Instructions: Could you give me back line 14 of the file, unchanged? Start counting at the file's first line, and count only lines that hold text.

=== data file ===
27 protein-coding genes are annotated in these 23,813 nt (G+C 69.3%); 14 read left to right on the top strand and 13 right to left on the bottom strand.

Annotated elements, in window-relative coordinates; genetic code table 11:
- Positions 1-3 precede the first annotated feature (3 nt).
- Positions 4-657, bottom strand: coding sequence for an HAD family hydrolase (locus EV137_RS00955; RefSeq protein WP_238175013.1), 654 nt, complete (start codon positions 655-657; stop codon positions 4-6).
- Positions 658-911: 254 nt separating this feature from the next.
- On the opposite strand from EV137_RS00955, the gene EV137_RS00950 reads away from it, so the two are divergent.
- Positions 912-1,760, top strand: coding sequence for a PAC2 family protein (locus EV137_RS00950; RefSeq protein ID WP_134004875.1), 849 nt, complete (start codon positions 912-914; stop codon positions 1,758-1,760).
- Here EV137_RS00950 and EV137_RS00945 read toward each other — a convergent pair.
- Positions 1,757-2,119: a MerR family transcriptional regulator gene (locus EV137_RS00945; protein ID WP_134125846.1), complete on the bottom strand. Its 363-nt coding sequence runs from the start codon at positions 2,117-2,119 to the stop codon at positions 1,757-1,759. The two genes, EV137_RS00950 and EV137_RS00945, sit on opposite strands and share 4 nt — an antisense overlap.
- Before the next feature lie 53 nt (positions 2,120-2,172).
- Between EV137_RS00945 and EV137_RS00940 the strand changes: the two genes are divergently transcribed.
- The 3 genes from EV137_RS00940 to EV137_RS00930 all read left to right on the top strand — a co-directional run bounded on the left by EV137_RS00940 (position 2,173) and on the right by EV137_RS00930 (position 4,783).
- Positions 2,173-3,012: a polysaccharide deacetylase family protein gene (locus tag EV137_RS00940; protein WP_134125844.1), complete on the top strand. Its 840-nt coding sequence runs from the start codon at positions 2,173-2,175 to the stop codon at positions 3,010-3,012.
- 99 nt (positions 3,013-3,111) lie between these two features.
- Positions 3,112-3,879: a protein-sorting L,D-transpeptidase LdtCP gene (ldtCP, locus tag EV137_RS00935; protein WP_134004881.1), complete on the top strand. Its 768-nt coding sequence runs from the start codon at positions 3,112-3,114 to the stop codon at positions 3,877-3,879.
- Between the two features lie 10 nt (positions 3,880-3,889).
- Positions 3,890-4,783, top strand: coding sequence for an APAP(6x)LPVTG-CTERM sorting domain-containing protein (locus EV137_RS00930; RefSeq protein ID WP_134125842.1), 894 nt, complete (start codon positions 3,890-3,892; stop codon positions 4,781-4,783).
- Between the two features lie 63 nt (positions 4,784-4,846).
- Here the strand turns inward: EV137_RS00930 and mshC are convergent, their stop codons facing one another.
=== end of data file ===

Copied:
- 99 nt (positions 3,013-3,111) lie between these two features.